If One Tree Hill and basically any sports manga out there had a literary lovechild that grew up to be queer and was also invested in fencing, that’d be Fence.
Written by Australian author C.S. Pacat and with art by Johanna the Mad and colors by Juana Lafuente, this series got me invested by the end of the first issue. Heck, from the moment character design posts went up on Tumblr in the months previous, I was hyped. I was intensely invested in Western creators’ comics that were obviously inspired by their love of Japanese sports manga as well as their own experiences with sports in the United States and Fence seemed like it’d be my thing.
And it was!
Pacat and Johanna (who created the series together) come together to make a charming and absolutely engaging sports-drama with diverse queer characters right on the page. I love everything about Fence so far. Six issues in and I’m beyond invested in the way that character development is revealing more and more about the complex characters and their backstories. The art is cute and crisp, the characters are interesting, and the drama is never-ending. It is everything I could’ve asked for from such a series.
Legit, from the first issue I had favorite characters and even some light shipping going on. It’s a series that seems tailor-made for fandom and I hope it gets a good one!
If you’re like me and you love Ngozi Ukazu’s Check, Please, I’d suggest checking out Fence as issues 1-6 are available now on Comixology/Amazon.
Don’t forget to reach out to the creators if you enjoy the series!
(And come talk to me about the series too!)
I love book events. Talks, signings, readings… You name it and I’ll probably enjoy watching an author I admire and adore do it because I just think they’re cool.
So when news first dropped about Tomi Adeyemi going on a book tour to celebrate the release of her debut novel Children of Blood and Bone AND that she’d have a tour-stop in my lovely neck of the woods at local bookstore Books and Books AND that she’d be in conversation with the ridiculously talented Elizabeth Acevedo (whose debut novel The Poet X is also amazing), I got obnoxiously excited. Read More »
Here’s everything we’re reading in my Monday night class from now until the end of the semester. Sadly, none of these books are available for free so all I can offer are (affiliate) links to the kindle version on Amazon which is what I’m using for class.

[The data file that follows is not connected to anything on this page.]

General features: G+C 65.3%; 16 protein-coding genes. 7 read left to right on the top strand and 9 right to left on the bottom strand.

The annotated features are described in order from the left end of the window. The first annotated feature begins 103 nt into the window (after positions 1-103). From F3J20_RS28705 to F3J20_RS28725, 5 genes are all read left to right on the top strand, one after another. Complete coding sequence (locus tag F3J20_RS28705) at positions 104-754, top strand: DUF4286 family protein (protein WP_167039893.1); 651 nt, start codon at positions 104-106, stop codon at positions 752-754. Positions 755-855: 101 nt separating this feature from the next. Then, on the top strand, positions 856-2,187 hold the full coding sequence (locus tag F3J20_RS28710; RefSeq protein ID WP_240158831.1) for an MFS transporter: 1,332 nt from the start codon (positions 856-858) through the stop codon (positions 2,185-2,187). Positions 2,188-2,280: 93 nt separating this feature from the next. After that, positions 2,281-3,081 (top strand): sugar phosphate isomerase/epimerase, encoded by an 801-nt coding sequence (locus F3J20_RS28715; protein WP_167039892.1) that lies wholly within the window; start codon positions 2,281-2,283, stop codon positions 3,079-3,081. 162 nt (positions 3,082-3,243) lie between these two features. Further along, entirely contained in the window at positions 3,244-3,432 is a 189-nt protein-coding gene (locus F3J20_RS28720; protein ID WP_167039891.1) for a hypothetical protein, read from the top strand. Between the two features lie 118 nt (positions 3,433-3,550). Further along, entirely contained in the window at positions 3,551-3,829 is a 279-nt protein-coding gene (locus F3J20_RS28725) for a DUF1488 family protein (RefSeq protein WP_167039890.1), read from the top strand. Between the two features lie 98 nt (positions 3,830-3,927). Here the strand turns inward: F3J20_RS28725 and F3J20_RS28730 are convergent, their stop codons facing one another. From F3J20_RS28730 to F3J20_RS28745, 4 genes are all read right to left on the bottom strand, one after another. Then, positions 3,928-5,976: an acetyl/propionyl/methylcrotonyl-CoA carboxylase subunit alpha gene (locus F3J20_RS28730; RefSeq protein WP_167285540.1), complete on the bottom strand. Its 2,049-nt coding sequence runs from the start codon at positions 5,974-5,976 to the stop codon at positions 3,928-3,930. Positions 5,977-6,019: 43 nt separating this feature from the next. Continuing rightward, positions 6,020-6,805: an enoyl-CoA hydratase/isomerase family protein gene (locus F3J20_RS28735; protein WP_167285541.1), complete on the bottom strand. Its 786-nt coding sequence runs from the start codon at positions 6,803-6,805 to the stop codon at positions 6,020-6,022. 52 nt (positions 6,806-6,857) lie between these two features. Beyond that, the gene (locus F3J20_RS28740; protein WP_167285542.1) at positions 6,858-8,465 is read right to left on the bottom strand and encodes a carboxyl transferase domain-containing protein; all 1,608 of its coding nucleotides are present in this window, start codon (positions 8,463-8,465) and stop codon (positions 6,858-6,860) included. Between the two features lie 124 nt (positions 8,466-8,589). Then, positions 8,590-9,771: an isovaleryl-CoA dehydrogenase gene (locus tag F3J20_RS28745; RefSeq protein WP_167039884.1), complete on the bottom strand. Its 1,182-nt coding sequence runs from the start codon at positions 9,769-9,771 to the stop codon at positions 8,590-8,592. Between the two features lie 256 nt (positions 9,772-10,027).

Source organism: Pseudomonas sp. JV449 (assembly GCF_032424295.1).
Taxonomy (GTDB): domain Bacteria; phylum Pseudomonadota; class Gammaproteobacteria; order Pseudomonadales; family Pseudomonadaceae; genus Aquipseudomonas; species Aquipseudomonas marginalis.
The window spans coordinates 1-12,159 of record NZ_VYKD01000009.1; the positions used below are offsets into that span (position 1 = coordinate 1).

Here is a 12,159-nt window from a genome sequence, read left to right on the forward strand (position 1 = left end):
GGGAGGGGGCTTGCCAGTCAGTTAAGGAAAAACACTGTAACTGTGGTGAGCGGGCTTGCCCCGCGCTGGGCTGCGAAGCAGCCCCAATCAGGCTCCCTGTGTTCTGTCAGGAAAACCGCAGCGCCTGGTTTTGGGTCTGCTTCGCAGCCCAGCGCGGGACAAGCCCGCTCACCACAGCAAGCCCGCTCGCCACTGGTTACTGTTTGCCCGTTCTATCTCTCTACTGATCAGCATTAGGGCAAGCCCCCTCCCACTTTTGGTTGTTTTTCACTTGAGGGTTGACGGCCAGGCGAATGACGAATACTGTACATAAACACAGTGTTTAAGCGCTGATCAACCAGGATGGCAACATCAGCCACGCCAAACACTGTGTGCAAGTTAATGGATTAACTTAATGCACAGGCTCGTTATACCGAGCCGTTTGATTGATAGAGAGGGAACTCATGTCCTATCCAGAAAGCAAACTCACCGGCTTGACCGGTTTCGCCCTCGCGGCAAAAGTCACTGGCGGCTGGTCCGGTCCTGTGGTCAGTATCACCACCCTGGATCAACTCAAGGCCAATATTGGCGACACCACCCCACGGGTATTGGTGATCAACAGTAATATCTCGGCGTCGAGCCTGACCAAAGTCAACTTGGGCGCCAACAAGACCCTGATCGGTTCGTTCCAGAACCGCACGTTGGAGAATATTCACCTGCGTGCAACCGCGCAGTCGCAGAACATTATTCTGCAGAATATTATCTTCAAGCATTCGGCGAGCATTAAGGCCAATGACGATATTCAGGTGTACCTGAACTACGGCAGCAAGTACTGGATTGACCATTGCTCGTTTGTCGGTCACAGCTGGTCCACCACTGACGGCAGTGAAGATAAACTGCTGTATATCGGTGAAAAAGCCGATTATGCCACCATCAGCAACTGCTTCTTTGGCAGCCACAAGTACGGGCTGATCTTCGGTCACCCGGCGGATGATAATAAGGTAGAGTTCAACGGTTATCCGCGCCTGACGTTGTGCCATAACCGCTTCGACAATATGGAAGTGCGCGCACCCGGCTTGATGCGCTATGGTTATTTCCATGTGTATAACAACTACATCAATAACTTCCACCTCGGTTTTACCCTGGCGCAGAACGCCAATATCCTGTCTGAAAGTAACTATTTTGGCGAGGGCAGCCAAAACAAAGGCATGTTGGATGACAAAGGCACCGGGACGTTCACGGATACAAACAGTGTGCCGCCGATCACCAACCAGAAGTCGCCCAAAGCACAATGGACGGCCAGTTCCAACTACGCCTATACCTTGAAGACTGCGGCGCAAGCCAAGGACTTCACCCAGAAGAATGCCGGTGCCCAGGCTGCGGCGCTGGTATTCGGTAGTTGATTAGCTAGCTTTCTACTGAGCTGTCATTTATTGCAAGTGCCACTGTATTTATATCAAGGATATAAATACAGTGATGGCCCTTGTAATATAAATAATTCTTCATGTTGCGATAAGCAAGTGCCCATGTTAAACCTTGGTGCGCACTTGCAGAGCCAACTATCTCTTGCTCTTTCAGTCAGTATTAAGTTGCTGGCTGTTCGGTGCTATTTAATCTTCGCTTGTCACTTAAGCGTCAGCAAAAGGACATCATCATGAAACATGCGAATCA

Our Aesthetic Categories: Zany, Cute, Interesting by Sianne Ngai
Hyperobjects: Philosophy and Ecology after the End of the World (Posthumanities) by Timothy Morton
Forms: Whole, Rhythm, Hierarchy, Network by Caroline Levine
Slavery and the Culture of Taste by Simon Gikandi
The Limits of Critique by Rita Felski
Loving Literature: A Cultural History by Deidre Shauna Lynch
A bonus is the book I’m using for my second assignment and one that I never pass up the chance to make obnoxious noises about: Glen Weldon’s The Caped Crusade: Batman and the Rise of Nerd Culture.
Once I get my syllabi and books for my other two classes, I’ll put up posts for them. Right now though, I’m just really pleased with the reading list for this class!
A few weeks ago I won a $25 gift card through a program I’m running on my computer. It’s a little thing and not a big deal. I completely forgot about it though until yesterday afternoon when I got mail and there was my gift card.
$25 can buy a lot of books so it’s no wonder that I have spent the past 24 hours trying to figure out what books I was going to buy. Finally, I settled on four books that came up to $27 (including like tax and stuff). I’m a little over my gift card’s limit but essentially I’m getting four awesome books on someone else’s dime (and supporting authors I LOVE in the process!)
Here’s what I got with my hard earned gift card because these are all amazing books that everyone should read:
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